Appeal from the 234th District Court Harris County, Texas
Trial Court Cause No. 2013-68929
consists of Chief Justice Frost and Justices Jamison and
HILL JAMISON, JUSTICE.
Lee Webester challenges the trial court's order granting
summary judgment on his claims for premises liability and
gross negligence. Webester sustained an injury while working
as a temporary employee assigned to appellee GSE Lining
Technology, LLC. GSE moved for summary judgment on all
claims, asserting, among other things, that the claims were
barred by the exclusive remedy provision of the Texas
Workers' Compensation Act ("TWCA"). Because GSE
established as a matter of law that it was Webester's
employer within the meaning of the TWCA at the time of the
injury and that GSE was a subscriber to workers'
compensation insurance, we affirm the trial court's
worked for Aerotek, Inc., a temporary staffing company, in
the area of electrical maintenance and repair. Aerotek
sources, recruits, screens, and assigns temporary employees
to its various clients. One of its clients is GSE, a lining
manufacturing company with a plant located in Houston.
Aerotek operated under a Temporary Staffing Service
Agreement. The Temporary Staffing Service Agreement expressly
provided that temporary employees assigned by Aerotek to GSE
would perform services for GSE "under the direction,
supervision, and control of GSE." The agreement also
provided that Aerotek would require its employees to
acknowledge in writing that Aerotek and GSE were to be
considered co-employers for purposes of the workers'
compensation laws, and workers' compensation benefits
under Aerotek's policy would be the sole and exclusive
remedy for damages resulting from bodily injury. The policies
and procedures statement signed by Webester contained these
acknowledgements. The statement provided the following in
. . . . I further understand and agree that, for Workers'
Compensation purposes only, I will be considered an employee
of Aerotek's client, and that workers' compensation
benefits are my exclusive remedy with respect to any injury I
incur while on assignment.
statement further provided that Webester would hereby
"WAIVE AND FOREVER RELEASE ANY RIGHTS [WEBESTER] MIGHT
HAVE to make claims or bring suit against the Client of
Aerotek for damages based upon injuries which are covered
under such Workers' Compensation statutes."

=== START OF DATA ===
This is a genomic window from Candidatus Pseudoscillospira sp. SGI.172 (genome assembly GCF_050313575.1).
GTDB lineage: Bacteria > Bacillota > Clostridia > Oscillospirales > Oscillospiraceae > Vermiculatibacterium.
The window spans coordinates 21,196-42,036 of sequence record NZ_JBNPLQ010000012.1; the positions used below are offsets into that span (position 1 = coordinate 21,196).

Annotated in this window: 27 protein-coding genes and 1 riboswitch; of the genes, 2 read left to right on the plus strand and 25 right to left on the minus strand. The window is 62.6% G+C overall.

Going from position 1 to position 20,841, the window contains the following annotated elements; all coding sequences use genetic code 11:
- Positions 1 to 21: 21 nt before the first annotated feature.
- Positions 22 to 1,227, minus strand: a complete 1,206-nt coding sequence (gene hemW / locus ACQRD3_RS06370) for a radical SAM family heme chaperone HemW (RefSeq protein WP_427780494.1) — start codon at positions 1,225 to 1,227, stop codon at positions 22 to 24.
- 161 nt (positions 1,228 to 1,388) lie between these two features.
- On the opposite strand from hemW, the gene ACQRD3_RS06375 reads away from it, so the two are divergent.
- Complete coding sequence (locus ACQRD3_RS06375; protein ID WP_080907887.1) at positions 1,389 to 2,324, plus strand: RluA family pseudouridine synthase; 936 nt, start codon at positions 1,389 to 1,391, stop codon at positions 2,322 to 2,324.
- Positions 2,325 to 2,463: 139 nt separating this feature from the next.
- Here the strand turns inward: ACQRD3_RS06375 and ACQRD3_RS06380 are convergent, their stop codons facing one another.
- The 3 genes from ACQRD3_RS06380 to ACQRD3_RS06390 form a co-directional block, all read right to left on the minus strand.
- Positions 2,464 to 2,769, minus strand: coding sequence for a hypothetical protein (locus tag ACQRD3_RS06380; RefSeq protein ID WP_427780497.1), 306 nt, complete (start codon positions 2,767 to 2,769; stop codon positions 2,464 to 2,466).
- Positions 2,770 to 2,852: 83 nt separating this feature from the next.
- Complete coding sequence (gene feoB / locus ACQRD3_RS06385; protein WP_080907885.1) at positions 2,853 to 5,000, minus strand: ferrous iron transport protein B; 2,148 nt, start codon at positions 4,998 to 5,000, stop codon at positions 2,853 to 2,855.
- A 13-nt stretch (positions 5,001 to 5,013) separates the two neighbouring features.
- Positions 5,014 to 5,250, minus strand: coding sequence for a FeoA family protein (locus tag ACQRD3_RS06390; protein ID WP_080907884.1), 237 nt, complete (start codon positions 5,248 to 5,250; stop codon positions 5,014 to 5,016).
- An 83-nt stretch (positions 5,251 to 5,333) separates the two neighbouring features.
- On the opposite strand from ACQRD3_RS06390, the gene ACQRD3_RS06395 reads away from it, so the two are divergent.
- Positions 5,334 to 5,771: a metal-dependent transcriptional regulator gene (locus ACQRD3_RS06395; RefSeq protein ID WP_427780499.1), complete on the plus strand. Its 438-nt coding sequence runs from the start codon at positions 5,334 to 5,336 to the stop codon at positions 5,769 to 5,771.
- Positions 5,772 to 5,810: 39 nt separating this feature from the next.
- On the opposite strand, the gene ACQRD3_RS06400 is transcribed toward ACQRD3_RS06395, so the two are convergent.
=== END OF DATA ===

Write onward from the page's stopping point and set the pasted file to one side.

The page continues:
sent Webester to interview with GSE supervisor Jerry Clark
for work in the maintenance department at the GSE plant.
During the interview Clark took Webester to the maintenance
shop, where he tested Webester on his "knowledge in the
electrical field" and asked Webester to draw a
schematic. GSE then accepted Webester as a temporary employee
for work in its maintenance department. Clark provided some
initial instruction regarding the maintenance shop to
Webester and had plans to train Webester on an extruder,
though that did not ultimately happen.
maintenance department at GSE was in charge of repairing the
equipment used in manufacturing the liners. Webester
testified that his job was to repair any electronic issues.
Webester received his assignments on a daily basis from
either GSE supervisor Jerry Clark or, if Clark was not there,
a GSE lead man or maintenance manager. On one occasion, the
plant manager also asked Webester to create a maintenance
protocol for a large transmission. Webester was assigned a
tool box from GSE, in which he stored his own tools. Webester
believed that he was the only person in the maintenance
department who could perform control-circuitry repairs.
not working on electronic-related projects, Webester
performed general housekeeping duties in the maintenance
shop, such as cleaning the area and power washing tar off
concrete. Webester received his work schedule from
GSE and was paid on an hourly basis. GSE required Webester to
sign in and out, including lunch breaks, using a GSE time
sheet each day. At the end of the week, GSE supervisors
reviewed the time sheets, signed off on the hours worked,
then submitted the time sheets to Aerotek. GSE paid Aerotek
for the hours worked by temporary employees such as Webester,
and then Aerotek, in turn, paid the employees based on the
hours reported and approved. It is undisputed that Aerotek
did not have any supervisors on site and did not provide any
instructions to or supervision of Webester with regard to his
work assignments at GSE.
little over two weeks after starting at GSE, Webester
suffered an injury while working. The GSE maintenance team
lead on duty that day assigned Webester to assist with
removing a broken sump pump. The pump was used to load and
unload silos containing plastic pellets used to manufacture
the liners. Webester, along with the GSE team lead and
another GSE employee, worked to remove the bolts that hold
the pump in place. Another GSE employee operated a forklift
to remove the pump once the bolts were removed. Webester